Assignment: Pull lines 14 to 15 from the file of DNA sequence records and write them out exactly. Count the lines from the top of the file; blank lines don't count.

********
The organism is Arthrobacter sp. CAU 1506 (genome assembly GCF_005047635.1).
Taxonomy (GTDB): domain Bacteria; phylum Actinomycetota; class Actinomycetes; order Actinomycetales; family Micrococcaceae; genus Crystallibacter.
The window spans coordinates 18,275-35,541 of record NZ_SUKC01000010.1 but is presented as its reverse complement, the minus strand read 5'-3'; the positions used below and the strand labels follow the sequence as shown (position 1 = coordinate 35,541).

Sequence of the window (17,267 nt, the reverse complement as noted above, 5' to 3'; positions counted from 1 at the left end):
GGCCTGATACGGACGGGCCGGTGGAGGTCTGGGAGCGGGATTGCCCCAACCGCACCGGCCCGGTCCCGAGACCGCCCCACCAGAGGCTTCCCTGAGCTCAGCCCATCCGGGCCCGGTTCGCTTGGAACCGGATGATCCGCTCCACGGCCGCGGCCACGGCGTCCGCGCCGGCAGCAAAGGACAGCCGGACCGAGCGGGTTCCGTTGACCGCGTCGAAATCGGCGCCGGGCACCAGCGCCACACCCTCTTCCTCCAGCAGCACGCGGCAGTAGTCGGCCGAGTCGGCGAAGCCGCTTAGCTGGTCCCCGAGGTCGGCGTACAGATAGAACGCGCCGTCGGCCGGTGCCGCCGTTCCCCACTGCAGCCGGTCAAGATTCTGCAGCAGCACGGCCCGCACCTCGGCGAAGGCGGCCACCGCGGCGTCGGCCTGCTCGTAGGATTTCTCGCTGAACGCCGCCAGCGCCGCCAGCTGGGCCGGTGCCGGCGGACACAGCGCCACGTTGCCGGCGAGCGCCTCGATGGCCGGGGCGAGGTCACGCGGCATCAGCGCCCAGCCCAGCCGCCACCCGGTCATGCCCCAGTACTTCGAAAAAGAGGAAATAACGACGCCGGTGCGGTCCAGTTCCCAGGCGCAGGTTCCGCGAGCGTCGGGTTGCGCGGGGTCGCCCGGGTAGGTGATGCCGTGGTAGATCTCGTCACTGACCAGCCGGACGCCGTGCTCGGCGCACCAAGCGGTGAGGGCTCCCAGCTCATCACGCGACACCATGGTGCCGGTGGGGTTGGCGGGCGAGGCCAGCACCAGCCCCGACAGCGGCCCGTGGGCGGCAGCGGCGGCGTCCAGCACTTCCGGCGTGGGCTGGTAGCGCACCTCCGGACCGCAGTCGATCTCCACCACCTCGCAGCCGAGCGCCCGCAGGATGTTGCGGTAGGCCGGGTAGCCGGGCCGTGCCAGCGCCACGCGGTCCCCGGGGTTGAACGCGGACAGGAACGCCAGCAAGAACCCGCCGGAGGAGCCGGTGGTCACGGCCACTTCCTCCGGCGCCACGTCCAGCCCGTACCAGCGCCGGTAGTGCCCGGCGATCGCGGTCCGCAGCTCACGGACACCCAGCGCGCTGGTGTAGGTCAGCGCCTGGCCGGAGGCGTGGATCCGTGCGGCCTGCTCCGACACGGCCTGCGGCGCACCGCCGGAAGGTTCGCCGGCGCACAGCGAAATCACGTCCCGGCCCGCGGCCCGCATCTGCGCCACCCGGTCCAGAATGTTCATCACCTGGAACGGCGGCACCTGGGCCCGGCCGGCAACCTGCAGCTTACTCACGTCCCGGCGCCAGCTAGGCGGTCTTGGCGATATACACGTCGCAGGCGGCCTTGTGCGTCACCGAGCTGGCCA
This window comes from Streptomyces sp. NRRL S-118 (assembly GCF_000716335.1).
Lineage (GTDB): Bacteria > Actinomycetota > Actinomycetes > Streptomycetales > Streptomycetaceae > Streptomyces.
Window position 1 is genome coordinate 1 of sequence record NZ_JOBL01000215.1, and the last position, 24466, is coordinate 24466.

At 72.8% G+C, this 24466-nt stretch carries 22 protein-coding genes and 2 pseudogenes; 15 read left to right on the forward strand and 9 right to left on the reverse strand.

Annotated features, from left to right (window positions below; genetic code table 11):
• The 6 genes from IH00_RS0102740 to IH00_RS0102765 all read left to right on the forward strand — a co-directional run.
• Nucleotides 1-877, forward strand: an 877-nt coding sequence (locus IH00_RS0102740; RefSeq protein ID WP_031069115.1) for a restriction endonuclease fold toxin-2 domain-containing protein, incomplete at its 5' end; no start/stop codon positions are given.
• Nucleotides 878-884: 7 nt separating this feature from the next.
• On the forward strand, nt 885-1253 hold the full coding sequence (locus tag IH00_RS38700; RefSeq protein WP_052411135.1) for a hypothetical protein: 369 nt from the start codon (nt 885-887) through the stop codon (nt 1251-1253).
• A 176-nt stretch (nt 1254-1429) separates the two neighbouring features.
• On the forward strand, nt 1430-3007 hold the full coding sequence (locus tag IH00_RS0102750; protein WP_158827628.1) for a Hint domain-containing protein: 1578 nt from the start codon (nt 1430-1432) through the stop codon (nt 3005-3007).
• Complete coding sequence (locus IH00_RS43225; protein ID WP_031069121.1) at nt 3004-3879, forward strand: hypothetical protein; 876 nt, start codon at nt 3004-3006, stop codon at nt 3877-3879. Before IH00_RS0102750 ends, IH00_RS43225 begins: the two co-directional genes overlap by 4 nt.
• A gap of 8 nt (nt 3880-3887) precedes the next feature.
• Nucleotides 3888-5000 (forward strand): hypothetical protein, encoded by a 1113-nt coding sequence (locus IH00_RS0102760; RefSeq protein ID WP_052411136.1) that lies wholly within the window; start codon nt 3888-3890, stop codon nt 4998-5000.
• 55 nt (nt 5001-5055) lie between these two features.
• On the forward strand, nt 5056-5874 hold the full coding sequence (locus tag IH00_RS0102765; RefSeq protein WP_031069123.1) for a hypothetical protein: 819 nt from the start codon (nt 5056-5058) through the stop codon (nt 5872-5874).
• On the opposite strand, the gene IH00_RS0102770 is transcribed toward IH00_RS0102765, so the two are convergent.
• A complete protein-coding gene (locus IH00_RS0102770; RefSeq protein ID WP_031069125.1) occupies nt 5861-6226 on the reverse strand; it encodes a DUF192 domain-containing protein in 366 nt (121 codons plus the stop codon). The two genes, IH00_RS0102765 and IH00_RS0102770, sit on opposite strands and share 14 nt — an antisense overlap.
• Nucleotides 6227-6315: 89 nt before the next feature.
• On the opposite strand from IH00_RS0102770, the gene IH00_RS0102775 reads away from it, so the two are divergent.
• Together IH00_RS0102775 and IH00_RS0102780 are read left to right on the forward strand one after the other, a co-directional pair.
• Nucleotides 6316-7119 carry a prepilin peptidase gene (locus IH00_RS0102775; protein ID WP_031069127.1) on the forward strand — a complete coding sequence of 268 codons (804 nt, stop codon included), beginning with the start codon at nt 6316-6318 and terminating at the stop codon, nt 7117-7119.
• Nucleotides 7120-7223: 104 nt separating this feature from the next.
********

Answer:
• On the forward strand, nt 885-1253 hold the full coding sequence (locus tag IH00_RS38700; RefSeq protein WP_052411135.1) for a hypothetical protein: 369 nt from the start codon (nt 885-887) through the stop codon (nt 1251-1253).
• A 176-nt stretch (nt 1254-1429) separates the two neighbouring features.